- Social & Humanitarian
- The Rebbe
July 29, 2009
(lubavitch.com) Nine weeks ago, Josh Weinstein packed up his blue Corolla for the 284-mile drive from Norfolk, Virginia to Morristown, New Jersey. The semester at Virginia Wesleyan College had just ended, and Weinstein, an English professor at the school, was gearing up for some study of his own: Yeshiva-style.
Yeshiva Tiferes Bachurim, a division of the Rabbinical College of America, is an intensive study program for men interested in advancing their Jewish knowledge. Though the study hall is occupied all year, for one week in the winter and a full month in the summer, its “Taste of Yeshiva” program attracts a broader range of students. Over 100 young men, a record, joined the school’s 50 permanent students for several weeks of intellectual growth and personal challenge.
“People think that a student’s first experience with Jewish study should be super-light and super-fun,” states Rabbi Boruch Hecht, the school’s admissions director. “But our approach is to make it super-real and super-stimulating.” The program’s six levels enable each student to slide into his own niche and the personalized study options are especially appealing.
Weinstein enjoyed being on the other side of the desk this summer, studying Chasidic philosophy, Talmud, and Jewish law. He says the schedule was “pretty demanding,” with studies beginning before prayer at 7:30 in the morning and ending only 14 hours later. The hours, he says, were worth it.
“Through coming and studying here, I was able to reconnect with tradition,” Weinstein explains. “I became part of the chain by talking with rabbis and fellow students.”
Brad Lipitz graduated with a degree in accounting from Binghamton University in May. He will return there in the fall to complete his masters, but in the meantime, Lipitz spent two weeks at Yeshiva. “When I went to college, I had an idea of what it should be like,” he says. “It has taken me four years to find it here, at the yeshiva. People are here because they want to learn. We sit for 12 to 15 hours studying, and then only want to study more.”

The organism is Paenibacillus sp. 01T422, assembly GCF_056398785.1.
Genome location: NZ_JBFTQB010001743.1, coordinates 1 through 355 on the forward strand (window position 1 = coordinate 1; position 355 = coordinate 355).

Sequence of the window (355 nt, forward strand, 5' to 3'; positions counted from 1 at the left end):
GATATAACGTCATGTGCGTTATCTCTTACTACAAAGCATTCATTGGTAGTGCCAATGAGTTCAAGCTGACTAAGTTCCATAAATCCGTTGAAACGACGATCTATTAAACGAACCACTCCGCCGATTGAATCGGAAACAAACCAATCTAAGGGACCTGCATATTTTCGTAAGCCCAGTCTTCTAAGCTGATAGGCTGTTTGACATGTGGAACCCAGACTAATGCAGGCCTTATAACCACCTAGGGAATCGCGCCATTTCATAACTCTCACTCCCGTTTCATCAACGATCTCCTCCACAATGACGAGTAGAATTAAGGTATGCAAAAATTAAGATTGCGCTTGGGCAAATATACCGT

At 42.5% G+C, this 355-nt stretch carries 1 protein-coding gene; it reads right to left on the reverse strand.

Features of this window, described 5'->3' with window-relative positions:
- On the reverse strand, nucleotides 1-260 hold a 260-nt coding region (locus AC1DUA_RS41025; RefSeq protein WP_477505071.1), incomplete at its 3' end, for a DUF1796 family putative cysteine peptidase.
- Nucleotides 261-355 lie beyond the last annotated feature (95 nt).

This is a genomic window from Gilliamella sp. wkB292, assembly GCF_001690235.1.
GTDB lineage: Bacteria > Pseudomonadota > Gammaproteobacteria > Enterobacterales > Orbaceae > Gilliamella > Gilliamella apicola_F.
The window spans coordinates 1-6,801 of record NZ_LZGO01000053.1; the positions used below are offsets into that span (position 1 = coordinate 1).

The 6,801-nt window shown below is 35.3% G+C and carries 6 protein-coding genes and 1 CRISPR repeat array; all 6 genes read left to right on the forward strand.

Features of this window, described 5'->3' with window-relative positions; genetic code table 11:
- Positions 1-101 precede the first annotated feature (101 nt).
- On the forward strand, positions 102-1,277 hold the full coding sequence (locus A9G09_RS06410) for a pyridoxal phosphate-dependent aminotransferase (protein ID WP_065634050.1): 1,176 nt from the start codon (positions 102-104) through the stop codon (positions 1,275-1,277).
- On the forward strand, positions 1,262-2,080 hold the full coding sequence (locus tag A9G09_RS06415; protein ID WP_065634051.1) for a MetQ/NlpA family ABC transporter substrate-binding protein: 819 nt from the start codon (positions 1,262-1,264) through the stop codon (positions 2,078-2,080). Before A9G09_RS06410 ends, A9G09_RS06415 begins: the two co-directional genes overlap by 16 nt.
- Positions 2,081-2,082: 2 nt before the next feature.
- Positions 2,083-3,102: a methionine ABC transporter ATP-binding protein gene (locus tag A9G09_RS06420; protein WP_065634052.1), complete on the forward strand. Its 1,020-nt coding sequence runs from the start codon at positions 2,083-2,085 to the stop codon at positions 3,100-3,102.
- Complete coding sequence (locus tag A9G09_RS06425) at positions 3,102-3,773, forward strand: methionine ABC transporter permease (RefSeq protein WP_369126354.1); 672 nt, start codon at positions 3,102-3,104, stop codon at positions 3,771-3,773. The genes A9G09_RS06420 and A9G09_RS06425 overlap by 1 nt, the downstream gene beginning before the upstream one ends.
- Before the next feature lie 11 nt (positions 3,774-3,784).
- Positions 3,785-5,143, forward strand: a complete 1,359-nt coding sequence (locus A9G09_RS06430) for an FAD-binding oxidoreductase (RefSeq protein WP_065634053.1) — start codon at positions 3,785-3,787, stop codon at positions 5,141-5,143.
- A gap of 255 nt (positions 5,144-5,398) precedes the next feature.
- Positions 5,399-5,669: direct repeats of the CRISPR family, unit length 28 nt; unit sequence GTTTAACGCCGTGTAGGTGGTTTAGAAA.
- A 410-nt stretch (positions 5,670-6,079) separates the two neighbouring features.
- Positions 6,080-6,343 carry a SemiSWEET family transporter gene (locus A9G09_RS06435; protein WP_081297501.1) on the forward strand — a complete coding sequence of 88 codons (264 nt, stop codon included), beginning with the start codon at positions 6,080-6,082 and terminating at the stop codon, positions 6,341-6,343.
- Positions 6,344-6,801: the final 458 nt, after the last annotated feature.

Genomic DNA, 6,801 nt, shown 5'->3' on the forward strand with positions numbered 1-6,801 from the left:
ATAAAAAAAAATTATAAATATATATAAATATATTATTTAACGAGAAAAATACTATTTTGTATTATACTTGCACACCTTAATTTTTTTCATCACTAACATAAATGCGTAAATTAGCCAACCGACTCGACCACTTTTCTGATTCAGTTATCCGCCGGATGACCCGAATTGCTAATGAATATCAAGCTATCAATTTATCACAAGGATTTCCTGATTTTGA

Lipitz spent years at Hebrew school, though he admits now that he doesn’t remember a thing from those long afternoons. More recently he has studied intensively with a Chabad rabbi at the university, who recommended he continue his studies at the yeshiva, his own alma mater. The young graduate has been living as an observant Jew for the past year and hopes to continue his yeshiva studies after he finishes his degree and works for a year.
“I plan to return to Morristown to study for as long as it takes me to be knowledgeable enough to be in the real world.”
Most of the school’s students are young men (the average age is 23), who come during college break for an infusion of Jewish wisdom. That’s what brought Jonathan King, a rising senior from Nashville, Tennessee, to Morristown this summer. The “delightful program” is what is keeping him in town for the coming year.
“The chavrusa [one-on-one partner style] system is a really ancient form of learning,” King says. “Learning through discussion and argument is a great way to process and remember the information. It’s also a lot more fun doing it with someone else. And the interactive nature requires you to be constantly involved.”
King has several learning partners throughout the day. He believes that the yeshiva system is different from what he is accustomed to in university, because “it is not just sitting and memorizing. In college, the professor holds your hand and shows you what to do. Here you learn an enormous amount of information on your own, and then just want to learn more.”
Weinstein is headed back to Virginia this week where he must prepare for next semester’s teaching schedule. But he will be back. He hopes to return for Rosh Hashanah and a few days of study. Coming back, he says, is like coming home.
“I was worried how it would feel the second time I came,” he says. “But when I came in it was like coming home; everyone remembered me and was so happy to see me. And then, 10 minutes later, I was sitting and learning again.”